All our hard work at the gym this past winter does not need to be sacrificed to the carb gods during our road trip.  Bad, or low-quality carbs, will make us feel hungry almost immediately after consumption, and we’ll be looking to open the next bag of potato chips before we even make it to the next exit!  The key to satiation is protein.  Not all protein sources come from chalky-tasting, dry, brick-like bars.  There are some great-tasting, all-natural, protein-rich options out there, that I prefer.  Eggs are my numero uno go-to–boiled, egg salad, deviled, try experimenting.  Greek yoghurt is also a good place to start.  Buy a big tub, portion it into single-serve containers, sprinkle some walnuts and honey, and store it in the cooler to enjoy along the ride.  For an extra protein boost, try adding almonds to the yoghurt, instead of walnuts.  And if you aren’t a big fan of yoghurt, just portion off little Ziploc bags of 15-20 almonds, with or without pre-popped popcorn, and snack away (almost) guilt-free.  Most nuts are high in fat, however, so don’t go too overboard on these.  Roasted chickpeas are another great protein source.  They’re sold in bulk at Superstore and Bulk Barn, salted or unsalted, or at Costco in large family-sized bags, with a variety of flavours to choose from.


Finally, if we have to satisfy that sweet tooth, there are frugal and healthy ways to get around this.  There’s nothing to feel guilty about, we all need something sweet as a pick-me-up between lunch and dinner.  Instead of grabbing the usual chocolate bar from the gas station (guilty), don’t give up entirely on the idea of protein bars.  Most supplement stores have samples to try before you buy.  If they don’t have any displayed on their counters, there’s no shame in asking, I’m sure they prefer your business over opening up one protein bar.  Plus, Mars launched their protein-enriched chocolate bars–yes, you read that right!   Mars, Snickers, and Bounty protein-packed bars have approximately the same calories, less fat, and triple the protein of a regular candy bar, and they taste amazing!  Popeye’s, Amazon, and many supplement and health-food stores offer them, in single bars and bulk-packs.  They are a bit pricier than your dollar-store candy bar, and I get the irony of this being mentioned in a column urging smart spending habits; however, your health is non-negotiable.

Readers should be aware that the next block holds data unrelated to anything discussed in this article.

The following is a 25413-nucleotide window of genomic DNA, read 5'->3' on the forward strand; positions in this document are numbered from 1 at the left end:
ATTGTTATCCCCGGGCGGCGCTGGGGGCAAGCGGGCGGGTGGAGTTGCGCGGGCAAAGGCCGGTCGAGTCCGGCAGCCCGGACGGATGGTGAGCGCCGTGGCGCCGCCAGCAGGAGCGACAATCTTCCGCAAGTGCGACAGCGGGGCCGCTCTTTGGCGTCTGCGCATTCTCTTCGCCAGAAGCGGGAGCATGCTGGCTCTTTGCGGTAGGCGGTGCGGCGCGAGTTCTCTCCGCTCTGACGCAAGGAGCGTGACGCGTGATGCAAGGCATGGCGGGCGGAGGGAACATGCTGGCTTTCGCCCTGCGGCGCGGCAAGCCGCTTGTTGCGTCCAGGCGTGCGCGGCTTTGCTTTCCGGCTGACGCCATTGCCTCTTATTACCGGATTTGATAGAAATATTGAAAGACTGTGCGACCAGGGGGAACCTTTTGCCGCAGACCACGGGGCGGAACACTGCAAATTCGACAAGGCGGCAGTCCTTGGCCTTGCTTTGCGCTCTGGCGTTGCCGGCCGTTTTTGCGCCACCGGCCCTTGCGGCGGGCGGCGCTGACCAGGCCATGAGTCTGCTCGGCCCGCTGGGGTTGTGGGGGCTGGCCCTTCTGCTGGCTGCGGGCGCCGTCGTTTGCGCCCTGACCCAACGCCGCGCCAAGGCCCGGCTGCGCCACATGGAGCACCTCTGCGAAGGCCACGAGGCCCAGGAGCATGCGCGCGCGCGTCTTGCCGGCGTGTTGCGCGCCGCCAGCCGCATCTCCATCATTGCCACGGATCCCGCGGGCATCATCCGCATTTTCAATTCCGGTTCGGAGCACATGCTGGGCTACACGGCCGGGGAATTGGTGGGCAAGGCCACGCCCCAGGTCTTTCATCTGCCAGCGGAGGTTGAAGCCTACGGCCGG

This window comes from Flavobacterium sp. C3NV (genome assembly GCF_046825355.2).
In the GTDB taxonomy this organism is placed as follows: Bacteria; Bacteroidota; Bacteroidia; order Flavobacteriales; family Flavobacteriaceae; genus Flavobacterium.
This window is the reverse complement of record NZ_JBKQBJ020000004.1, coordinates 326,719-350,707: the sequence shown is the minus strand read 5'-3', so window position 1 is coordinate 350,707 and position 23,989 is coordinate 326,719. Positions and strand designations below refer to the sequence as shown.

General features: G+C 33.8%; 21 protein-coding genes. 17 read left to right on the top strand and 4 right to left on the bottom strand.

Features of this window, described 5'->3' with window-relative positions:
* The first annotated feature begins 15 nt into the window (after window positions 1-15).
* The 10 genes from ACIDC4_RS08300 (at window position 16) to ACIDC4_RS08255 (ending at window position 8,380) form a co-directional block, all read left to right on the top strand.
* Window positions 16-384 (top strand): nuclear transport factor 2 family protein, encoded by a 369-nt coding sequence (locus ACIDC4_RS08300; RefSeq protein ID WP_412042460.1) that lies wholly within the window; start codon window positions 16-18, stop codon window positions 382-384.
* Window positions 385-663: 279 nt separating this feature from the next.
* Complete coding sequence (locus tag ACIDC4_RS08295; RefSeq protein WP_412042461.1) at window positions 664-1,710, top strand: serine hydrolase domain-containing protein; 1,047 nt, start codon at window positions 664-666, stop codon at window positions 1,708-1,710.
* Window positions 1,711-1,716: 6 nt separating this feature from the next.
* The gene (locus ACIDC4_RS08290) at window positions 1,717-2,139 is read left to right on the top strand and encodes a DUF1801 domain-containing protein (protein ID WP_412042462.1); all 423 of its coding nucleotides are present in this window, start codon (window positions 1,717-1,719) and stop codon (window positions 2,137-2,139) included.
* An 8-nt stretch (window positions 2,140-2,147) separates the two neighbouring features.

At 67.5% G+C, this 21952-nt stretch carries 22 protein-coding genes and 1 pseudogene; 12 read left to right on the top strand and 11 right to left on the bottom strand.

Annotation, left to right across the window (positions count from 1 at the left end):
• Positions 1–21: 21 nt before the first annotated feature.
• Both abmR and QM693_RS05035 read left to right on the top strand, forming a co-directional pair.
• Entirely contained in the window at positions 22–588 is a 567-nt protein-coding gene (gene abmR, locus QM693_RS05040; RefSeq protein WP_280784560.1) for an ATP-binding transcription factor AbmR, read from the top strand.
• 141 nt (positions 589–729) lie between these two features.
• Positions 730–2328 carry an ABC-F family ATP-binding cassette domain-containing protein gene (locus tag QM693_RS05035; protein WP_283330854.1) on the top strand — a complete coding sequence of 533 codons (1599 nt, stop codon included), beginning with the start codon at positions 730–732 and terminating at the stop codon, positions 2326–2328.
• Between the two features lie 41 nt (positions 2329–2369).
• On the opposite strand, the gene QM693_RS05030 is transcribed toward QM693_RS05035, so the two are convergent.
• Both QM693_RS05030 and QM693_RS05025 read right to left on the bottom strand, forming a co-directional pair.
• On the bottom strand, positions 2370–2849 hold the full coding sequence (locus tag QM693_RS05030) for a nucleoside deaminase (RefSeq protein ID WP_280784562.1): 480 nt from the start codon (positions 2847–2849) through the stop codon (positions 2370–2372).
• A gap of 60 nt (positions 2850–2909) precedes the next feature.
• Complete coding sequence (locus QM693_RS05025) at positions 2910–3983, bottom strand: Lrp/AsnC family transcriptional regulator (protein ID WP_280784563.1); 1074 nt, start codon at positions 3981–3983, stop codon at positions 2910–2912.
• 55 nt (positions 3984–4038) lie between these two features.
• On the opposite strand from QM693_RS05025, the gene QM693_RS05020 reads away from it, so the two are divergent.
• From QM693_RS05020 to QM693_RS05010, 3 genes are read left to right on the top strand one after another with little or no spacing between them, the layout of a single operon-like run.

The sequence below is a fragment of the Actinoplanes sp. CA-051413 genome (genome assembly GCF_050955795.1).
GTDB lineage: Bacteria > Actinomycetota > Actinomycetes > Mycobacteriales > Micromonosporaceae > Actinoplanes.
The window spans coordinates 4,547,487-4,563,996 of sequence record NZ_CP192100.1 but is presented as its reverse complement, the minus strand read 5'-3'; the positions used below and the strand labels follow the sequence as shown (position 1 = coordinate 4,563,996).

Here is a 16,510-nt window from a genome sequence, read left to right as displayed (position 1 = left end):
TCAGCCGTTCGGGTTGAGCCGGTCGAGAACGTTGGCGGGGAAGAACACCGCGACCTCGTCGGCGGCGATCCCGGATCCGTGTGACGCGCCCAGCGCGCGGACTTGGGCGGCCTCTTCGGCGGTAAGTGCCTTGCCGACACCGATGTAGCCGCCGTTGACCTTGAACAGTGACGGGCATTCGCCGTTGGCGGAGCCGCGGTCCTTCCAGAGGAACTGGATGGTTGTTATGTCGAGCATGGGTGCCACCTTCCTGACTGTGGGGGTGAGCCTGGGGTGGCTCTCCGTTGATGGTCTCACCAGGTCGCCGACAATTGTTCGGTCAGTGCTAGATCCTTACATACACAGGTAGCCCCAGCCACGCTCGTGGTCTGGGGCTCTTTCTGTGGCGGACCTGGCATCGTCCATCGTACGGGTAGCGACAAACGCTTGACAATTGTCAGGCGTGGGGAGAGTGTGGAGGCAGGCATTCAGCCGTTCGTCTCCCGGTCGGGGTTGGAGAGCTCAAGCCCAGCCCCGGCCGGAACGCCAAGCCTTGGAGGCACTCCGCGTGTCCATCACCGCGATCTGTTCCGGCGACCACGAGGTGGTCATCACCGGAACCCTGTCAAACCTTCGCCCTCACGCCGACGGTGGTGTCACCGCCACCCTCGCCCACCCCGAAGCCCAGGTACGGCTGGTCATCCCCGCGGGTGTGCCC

Another choice for something cheap and sweet, if there are no health concerns, is dollar-store junk food.  Local dollar stores usually carry any type of snack and junk food item out there, and even more.  Most times it will be a knock-off brand but at a fraction of the price.  Fill up the cart with cookies, candy bars, and gum, but also consider some graham crackers, apple sauce, and Jell-O cups as a better alternative to plain old jujubes and KitKats.  Finally, if there’s any free time before the trip, we can also whip up some homemade goodies too–some of which can also substitute for breakfast-on-the-go and save us an extra $10-$15 per person.  It all adds up!  Classics, like low-sugar muffins, scones, cookies, brownies, and bacon-n-egg cups can be portioned and kept in the cooler.  Serve the bacon-n-egg cups with ketchup packets and crackers and enjoy!

Boxes and Bags

The last thing on the list, that can help save some cash, is the packaging.  Plastic take-out containers are great for the road–they’re light, they stack well, and they’re disposable.  Another bonus is that if we lose or break one it’s not the end of the world.  If we’re going to use disposable cutlery, save all the cutlery that gets tossed in the paper bag at the drive-thru.  I put all that cutlery in a dedicated tin can in our junk drawer, and when we hit the road it’s ready to go.  We can also find reusable plastic utensils and food containers at the dollar store to bring back home with us.  At a dollar a piece, we won’t care if they break, and they won’t break the bank.  Finally, don’t forget the accoutrements!  It’s never a bad idea to have a roll of paper towels, some baby wipes, and some hand sanitizer in the car within easy reach.  Again, these are all available on the cheap at the local dollar store, versus having to dish out triple that amount at the first gas station we pull up to.  Especially, if we gave in, let the kids take those cherries along for a snack, and now we have fruit juice dripping down the back windows.

This summer, make sure to unwind and relax from all the hustle and bustle of the daily grind, but above all, make sure your road trips don’t derail you from your vision and long-term financial goals.  Happy travels everyone and stay frugal and safe.